To be honest, UH kind of irritated me when they offered me THE SAME scholarship as UT and then made it sound like UH and UT were comperable when they replied to my letter re:scholarship offers (I know, makes me sound arrogant, but I might as well be honest).  Besides, UT had everything that I liked about UH except more and better.  So, the ONLY reason to choose UH is just to stay in Houston, and that's not a good reason when it's the only reason.  UT has almost everything going for it.  How can I possibly turn it down?

90%  !!!???

 ::) 90-95% at any rate, it's so high that it's really just a matter of me committing and sending them money.  Only then will it be 100%

12(e)

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 :D

EDIT: plat deleted; I swear I'm not talking to myself.


nowayman

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Couldn't help but look around and wonder who on this board was there. Tried to put your tiny avatar picture to a face tralala haha.

Hey... I remember that conversation...

Check my avatar.

Preemptive defense: I'm not that weird.  I was on 3 hours of sleep, a 3 hour drive, and 4 energy drinks.  :)   


LonghornDUG

I think that is a huge reason that people don't leave Texas after graduation -- it's not that they can't, it's that they just don't want to.

What we think (I do agree with you.) is not the point, though.  Why did they not have data on hand for people like the guy I talked to who was comparing UT to Penn?  He has family on the east coast, connections in DC, and an east-coast-ivy-undergrad alumni network.  Truly, were he to come here he would likely leave Texas after graduation, but nothing in the marketing for prospective students provided any hard numbers about how much help he'd get from UT Career Services / UT's reputation / UT alumni in finding work out east.  It's quite likely that many in that 35% out-of-state group are going to be in a similar position.  Why no consideration for them?  If we're going to have out-of-staters in our fabulous state-supported institution, don't we want the best and brightest?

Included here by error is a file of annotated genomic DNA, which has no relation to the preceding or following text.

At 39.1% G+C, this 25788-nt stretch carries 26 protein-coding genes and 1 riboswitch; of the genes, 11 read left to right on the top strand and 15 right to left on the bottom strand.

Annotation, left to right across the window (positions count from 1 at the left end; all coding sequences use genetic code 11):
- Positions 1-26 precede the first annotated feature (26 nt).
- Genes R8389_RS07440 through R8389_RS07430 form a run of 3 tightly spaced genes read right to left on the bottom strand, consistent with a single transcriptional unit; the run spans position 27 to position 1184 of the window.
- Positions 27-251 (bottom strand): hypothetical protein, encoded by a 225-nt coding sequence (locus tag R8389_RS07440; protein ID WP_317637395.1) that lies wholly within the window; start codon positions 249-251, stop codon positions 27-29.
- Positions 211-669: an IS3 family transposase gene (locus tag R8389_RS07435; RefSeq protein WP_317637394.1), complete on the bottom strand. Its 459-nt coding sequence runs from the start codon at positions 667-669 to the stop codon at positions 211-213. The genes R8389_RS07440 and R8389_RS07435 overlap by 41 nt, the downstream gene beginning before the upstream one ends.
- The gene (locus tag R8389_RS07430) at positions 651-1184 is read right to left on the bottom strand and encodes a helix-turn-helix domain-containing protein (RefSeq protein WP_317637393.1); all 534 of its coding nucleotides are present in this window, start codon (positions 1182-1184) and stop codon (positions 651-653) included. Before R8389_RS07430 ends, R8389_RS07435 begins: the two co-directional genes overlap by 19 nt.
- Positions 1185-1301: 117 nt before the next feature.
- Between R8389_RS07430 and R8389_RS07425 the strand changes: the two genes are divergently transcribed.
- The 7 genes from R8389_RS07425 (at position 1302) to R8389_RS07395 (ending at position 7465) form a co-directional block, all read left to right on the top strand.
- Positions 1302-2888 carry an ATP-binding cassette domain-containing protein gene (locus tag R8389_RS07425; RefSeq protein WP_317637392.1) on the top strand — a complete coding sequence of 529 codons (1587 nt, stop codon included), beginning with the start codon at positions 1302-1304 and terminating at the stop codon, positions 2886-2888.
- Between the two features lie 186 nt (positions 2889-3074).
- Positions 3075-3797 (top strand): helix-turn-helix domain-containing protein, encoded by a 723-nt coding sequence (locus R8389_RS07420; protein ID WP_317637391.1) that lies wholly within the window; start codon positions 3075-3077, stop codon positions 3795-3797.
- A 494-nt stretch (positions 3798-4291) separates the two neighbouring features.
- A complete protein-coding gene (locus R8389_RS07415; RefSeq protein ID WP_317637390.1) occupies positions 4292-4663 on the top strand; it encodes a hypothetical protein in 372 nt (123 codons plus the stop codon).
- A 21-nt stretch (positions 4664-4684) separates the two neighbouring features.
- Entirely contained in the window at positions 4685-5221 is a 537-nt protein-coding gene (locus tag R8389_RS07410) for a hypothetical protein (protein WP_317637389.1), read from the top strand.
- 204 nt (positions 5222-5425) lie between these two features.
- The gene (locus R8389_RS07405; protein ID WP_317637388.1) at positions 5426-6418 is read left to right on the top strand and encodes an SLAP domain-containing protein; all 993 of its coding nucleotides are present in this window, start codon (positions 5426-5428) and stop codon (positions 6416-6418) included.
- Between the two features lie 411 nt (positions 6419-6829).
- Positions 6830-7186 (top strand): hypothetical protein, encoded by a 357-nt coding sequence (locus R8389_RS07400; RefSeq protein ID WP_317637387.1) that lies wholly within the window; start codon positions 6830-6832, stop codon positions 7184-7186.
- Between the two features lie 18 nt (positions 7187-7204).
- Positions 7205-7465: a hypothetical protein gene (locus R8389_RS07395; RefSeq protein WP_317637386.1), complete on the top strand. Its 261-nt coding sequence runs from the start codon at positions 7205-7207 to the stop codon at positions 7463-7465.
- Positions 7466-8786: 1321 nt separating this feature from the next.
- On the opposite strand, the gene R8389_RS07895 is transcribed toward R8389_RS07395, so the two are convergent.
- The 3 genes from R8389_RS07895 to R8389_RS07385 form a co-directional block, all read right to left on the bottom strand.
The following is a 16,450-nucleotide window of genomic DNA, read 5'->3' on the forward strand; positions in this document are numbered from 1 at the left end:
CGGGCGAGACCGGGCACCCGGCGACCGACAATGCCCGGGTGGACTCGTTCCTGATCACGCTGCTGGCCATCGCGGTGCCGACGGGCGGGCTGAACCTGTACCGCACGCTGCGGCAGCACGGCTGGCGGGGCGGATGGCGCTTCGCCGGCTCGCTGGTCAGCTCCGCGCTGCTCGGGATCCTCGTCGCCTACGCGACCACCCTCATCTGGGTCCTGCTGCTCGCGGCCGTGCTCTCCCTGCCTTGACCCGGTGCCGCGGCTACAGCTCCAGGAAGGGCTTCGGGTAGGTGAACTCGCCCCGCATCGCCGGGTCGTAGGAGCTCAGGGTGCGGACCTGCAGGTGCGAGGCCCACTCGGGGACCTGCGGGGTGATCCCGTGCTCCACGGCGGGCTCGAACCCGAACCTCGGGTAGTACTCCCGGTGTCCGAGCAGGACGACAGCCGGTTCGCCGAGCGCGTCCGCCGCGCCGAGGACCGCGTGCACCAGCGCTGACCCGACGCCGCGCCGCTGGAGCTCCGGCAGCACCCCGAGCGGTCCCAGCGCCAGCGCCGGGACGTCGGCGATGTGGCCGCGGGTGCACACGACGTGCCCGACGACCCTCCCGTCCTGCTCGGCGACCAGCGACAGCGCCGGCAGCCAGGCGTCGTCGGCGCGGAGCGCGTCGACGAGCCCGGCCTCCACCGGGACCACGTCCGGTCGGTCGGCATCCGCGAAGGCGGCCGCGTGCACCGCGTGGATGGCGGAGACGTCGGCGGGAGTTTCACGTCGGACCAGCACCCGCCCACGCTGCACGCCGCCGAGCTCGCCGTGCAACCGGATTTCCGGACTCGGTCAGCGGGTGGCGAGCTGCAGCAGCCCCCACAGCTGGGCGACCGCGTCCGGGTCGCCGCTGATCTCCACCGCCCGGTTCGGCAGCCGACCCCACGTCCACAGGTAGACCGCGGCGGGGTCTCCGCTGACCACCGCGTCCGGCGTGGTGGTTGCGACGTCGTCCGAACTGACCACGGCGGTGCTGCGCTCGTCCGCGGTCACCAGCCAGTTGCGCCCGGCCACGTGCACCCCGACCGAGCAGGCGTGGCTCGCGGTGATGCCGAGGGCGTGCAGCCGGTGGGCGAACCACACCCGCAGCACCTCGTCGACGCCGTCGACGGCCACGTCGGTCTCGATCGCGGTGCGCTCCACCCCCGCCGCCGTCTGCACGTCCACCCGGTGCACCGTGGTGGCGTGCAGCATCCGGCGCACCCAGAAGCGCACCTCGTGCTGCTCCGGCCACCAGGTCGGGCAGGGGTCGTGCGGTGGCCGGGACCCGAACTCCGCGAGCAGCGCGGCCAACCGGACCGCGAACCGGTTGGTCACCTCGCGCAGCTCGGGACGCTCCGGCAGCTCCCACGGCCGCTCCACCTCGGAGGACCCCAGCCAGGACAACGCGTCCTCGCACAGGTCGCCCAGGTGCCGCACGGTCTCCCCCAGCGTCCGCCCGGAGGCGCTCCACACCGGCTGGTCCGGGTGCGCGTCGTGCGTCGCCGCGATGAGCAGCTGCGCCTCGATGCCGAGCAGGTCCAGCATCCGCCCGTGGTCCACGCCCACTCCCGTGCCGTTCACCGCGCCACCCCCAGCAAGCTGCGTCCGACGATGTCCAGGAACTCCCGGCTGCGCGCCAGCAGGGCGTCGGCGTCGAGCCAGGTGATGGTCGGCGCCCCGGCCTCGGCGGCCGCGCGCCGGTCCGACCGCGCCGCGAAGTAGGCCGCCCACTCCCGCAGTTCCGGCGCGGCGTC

Agreed.  They're in an odd position (being a state school in the south), and they probably should have some sort of stat for "percentage who wanted to leave who were able to find jobs exactly where they wanted to" or something to that effect.

Couldn't help but look around and wonder who on this board was there. Tried to put your tiny avatar picture to a face tralala haha.
Hey... I remember that conversation...

Check my avatar.

Preemptive defense: I'm not that weird.  I was on 3 hours of sleep, a 3 hour drive, and 4 energy drinks.  :)   

haha. I likewise was on 3 hours of sleep and a 3 hour drive, but my energy came from bad roadside coffee.

To be honest, I cannot think of any good way for UT to portray themselves as a more national school.  I definitely start thinking something is rotten when a school starts making new statistics such as "Did you get a job offer out of state if you wanted one?"  If they started doing all sorts of statistics along those lines, it would look more suspicious that they were trying to cover up for something.

I believe they did state that 60% of the recruiting firms are from out of state.

Currently, if you want a job outside of Texas, they can probably get you one easy enough.  Texas' presence in the top 20 law schools virtually guarantees that possibility.